Starting with Adam and Eve in the Garden of Eden and progressing through the centuries to the Freemasons and Coco Chanel, the author is meticuluous in her citations that back her explanations and opinions. She tracks women's slow slide down the path of feminism and explains why and how we all ended up in this morally corrupt society. It's a fascinating read that offers real solutions on how to return to modesty and femininity.
The book was first published in 2004 and as I finished the book last night I wondered how much of an impact the Pure Fashion movement and books like Dressing With Dignity have had on people in the last five years. It didn't take long to get my answer. Today we all watched the memorial service for Michael Jackson. Except for the female singer with the wildly inappropriate clevege, everyone was dressed with the respect and reverence befitting the event. No wardrobe malfunctions in sight. It's my hope that in the future young ladies choose to conduct themselves less like Paris Hilton and more like Paris Jackson.
Dressing With Dignity is available at The Catholic Company.
Thursday, July 02, 2009
Novena to St. Peregrine - Patron Saint of Cancer Patients
Glorious wonder-worker, St. Peregrine,
you answered the divine call with a ready spirit,
and forsook all the comforts of a life of ease
and all the empty honors of the world
to dedicate yourself to God
in the Order of His Holy Mother.
You labored manfully for the salvation of souls.
In union with Jesus crucified,
you endured painful sufferings with such patience
as to deserve to be healed miraculously
of an incurable cancer in your leg
by a touch of His divine hand.
Obtain for me the grace to answer every call of God
and to fulfill His will in all the events of life.
Enkindle in my heart a consuming zeal
for the salvation of all men.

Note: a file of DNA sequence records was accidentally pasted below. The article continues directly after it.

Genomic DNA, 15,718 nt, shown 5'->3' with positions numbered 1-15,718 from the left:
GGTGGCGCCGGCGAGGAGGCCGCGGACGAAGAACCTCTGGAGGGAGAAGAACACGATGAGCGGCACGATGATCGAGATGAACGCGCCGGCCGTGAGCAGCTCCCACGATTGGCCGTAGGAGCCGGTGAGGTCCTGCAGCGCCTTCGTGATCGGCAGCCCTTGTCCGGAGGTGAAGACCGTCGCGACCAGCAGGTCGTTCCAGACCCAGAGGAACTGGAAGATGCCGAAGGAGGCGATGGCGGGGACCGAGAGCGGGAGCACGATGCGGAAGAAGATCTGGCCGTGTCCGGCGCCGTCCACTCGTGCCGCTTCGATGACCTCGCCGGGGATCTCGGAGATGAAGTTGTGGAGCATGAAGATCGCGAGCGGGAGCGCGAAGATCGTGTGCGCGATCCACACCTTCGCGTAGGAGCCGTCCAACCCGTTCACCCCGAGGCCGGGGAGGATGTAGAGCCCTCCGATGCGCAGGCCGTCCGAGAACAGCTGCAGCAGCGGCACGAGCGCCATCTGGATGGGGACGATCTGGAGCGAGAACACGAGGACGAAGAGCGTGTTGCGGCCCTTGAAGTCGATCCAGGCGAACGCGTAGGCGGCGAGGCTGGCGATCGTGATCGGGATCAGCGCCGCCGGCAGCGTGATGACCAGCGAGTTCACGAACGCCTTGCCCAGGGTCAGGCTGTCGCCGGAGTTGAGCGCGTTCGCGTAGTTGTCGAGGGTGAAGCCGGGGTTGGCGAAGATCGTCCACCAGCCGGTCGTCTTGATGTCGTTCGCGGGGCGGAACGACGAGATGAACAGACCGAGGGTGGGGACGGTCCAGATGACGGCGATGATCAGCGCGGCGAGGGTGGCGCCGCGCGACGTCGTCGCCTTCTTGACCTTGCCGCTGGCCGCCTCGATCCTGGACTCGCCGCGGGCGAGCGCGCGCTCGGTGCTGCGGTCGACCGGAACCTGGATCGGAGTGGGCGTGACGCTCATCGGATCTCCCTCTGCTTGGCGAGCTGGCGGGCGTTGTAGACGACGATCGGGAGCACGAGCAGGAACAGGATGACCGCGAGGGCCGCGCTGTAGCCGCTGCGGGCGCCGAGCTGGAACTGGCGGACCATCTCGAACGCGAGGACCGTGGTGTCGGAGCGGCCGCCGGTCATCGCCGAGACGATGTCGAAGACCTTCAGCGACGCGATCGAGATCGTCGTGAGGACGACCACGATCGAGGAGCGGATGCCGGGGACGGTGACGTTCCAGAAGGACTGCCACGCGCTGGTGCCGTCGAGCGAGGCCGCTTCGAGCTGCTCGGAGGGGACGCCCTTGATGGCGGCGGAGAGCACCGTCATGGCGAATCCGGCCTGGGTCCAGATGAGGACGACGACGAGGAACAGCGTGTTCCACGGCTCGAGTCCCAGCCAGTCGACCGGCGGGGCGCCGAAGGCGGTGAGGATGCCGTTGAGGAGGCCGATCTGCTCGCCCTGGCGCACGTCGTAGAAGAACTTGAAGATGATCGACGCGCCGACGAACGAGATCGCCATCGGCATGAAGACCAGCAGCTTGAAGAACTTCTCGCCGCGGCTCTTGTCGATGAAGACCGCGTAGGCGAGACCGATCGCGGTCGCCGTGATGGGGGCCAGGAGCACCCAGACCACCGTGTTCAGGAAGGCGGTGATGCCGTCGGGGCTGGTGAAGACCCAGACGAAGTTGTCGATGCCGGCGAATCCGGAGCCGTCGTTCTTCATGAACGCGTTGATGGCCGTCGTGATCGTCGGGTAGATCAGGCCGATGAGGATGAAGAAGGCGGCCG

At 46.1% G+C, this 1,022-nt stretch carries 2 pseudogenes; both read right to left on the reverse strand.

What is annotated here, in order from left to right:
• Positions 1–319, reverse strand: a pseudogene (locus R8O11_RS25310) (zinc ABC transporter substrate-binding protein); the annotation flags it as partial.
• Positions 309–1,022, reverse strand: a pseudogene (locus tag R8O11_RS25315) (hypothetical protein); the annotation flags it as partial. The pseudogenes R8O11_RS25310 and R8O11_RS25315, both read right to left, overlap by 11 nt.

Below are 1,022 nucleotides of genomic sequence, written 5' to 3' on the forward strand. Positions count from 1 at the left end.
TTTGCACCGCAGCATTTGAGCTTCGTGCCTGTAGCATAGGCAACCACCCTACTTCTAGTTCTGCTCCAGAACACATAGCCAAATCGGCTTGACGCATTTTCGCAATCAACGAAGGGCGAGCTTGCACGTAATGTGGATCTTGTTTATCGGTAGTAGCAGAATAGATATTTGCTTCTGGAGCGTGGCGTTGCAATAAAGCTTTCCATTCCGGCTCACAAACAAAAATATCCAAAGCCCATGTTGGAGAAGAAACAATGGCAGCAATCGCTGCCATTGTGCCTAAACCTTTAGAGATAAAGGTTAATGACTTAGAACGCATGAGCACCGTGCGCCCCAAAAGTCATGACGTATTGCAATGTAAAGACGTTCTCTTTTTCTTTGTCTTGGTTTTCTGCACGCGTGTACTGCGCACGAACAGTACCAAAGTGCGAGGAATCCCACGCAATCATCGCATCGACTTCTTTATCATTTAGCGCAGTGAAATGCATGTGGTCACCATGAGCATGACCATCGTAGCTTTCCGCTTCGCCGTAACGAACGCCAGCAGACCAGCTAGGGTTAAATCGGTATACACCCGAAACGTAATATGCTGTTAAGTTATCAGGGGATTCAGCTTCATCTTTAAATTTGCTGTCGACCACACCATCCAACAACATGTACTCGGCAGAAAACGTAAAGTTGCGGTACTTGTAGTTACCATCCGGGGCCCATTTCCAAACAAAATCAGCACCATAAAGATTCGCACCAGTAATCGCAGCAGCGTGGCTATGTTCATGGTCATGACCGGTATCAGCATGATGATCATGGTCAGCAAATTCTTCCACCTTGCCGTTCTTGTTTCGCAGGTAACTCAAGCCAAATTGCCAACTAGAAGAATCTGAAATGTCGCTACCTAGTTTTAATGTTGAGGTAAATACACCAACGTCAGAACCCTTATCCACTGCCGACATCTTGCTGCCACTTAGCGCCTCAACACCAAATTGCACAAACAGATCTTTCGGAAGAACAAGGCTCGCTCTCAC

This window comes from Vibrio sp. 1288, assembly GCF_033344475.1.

Deliver me from the infirmities
that afflict my body...
(Mention your need here...)
Obtain for me also a perfect resignation
to the sufferings it may please God to send me,
so that, imitating our crucified Savior and His sorrowful Mother,
I may merit eternal glory in heaven.
St. Peregrine, pray for me and for all who invoke your aid.
Wednesday, July 01, 2009
The Liturgy of the Hours is the official set of Roman Catholic prayers designated to be prayed at specific times throughout the day by Catholic clergy and laity alike. The Liturgy consists of prayers, hymns and psalms, recited in a specified order at the specified times of the day.
I tried to pray the Liturgy, but it is complicated and confusing to flip back and forth between the ribbon page markers while trying to concentrate on the prayers. I tried and gave up on the prayers many times in frustration. The Liturgy didn’t work for me until I ran across Magnificat magazine at Mary Immaculate Books and Gifts here in Mesa.
Magnificat is a Catholic magazine that contains prayers of the Mass, stories of Catholic saints, fantastic artwork (the June cover is pictured here) and yes, the Liturgy of the Hours in a daily format.
I love the fact that the publisher has managed to pack so much information into such a compact size. Magnificat tucks nicely into my purse so I can tote it to Mass or Adoration. If you're like me and you've given up on the Liturgy of the Hours due to its' complexity - give Magnificat a try.
To see more about Magnificat and other Catholic products - check out The Catholic Company.
Follow Magnificat on Twitter.